Offline alancalverd

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Usual confusion due to the word "represent" having two meanings.

To some extent, any man or woman can be said to represent all men or all women: represent meaning "having the same essential characteristics". But that isn't the function of parliament.

The function of a democratic representative is to speak on behalf of and promote the interests of all the inhabitants of a geographical constituency - the other meaning of "represent". 

Whether a person has a penis or a vagina has no obvious bearing on that person's ability to persuade the government to invest in new sewers for Birmingham Central rather than a new runway for East Acton. What matters is his/her ability to summarise and present a case, or scrutinise the arguments in favour of another course of action, and to make deals and decisions with other representatives for the mutual benefit of all.

If accused of murder, would you want to be represented in court by a convicted murderer, or by a professional lawyer?

I have interests in common with scientists, musicians, aviators and heterosexuals, but the decision to spend my taxes on warfare or welfare must be made by someone with an intelligent appreciation of politics and economics and the needs of all my neighbours: the fact that she is a left-handed lesbian is of no consequence.
 

Offline Jolly

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I see the general gist of you point.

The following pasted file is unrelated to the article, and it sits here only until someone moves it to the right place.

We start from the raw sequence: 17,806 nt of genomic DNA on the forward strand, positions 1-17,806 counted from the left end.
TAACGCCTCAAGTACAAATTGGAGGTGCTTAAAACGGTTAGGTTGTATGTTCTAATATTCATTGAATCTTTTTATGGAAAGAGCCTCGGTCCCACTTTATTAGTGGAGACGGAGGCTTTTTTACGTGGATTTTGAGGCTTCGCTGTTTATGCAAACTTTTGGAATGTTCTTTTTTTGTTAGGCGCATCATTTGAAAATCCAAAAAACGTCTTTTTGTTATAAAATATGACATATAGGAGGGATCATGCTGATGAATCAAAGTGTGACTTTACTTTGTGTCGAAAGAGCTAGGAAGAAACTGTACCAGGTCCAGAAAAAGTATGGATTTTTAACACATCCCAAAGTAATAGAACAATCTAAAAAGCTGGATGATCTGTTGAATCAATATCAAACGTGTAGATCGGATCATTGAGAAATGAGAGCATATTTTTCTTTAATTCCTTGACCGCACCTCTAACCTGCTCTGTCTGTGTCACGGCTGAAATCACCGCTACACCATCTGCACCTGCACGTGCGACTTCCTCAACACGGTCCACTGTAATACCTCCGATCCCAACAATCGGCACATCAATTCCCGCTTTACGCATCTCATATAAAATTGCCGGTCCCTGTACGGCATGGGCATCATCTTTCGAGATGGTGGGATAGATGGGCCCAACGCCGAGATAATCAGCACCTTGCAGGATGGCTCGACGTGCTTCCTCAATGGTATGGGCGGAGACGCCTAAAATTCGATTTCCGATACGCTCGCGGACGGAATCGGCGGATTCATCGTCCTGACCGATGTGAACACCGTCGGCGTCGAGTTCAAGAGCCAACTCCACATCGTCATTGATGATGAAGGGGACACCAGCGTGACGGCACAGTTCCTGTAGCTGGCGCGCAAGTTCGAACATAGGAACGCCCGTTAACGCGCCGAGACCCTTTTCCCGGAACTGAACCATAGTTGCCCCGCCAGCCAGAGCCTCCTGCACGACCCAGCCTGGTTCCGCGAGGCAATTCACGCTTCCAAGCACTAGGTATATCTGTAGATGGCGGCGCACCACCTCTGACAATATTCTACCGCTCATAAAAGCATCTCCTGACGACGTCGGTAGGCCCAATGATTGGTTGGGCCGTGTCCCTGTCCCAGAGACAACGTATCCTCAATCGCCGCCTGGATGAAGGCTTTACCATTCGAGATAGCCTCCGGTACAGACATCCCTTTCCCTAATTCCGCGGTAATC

But notice please that one person cannot really represent all the different groups that exists within a geographical space of a consituency.

This idea calls for all the different groups to choose a person to represent their group, not one person to represent all of them.

It also calls for each local parliment to debate and discuss new laws, before there is a discussion and or vote in the main national parliment.

Currently one person votes as they see fit, under this idea an entire group of locally elected MPs would discuss new laws and make a collective decision together, that surely is a better form of debate and democracy, compared with what we have now- one person thinking about it and then voting.

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If accused of murder, would you want to be represented in court by a convicted murderer, or by a professional lawyer?

I really have trouble seeing the point you are trying to make with this question. Just because someone is convicted of a murder, doesnt actaully mean they actaully did it(there are plenty of examples of innocent death row inmates). Niether does someone having been convicted of murder, mean they are not intelectually capable of representing a person in a court of law: but I suppose if he couldnt get himself off. It suggests he probably would'nt do so well, defending someone else.

So to answer your question, Err not really.

Still, I dont think people will just go voting for murderers- Sorry scrape that they do now.

 
« Last Edit: 19/12/2015 01:05:33 by Jolly »
 

Offline alancalverd

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I see the general gist of you point.

But notice please that one person cannot really represent all the different groups that exists within a geographical space of a consituency.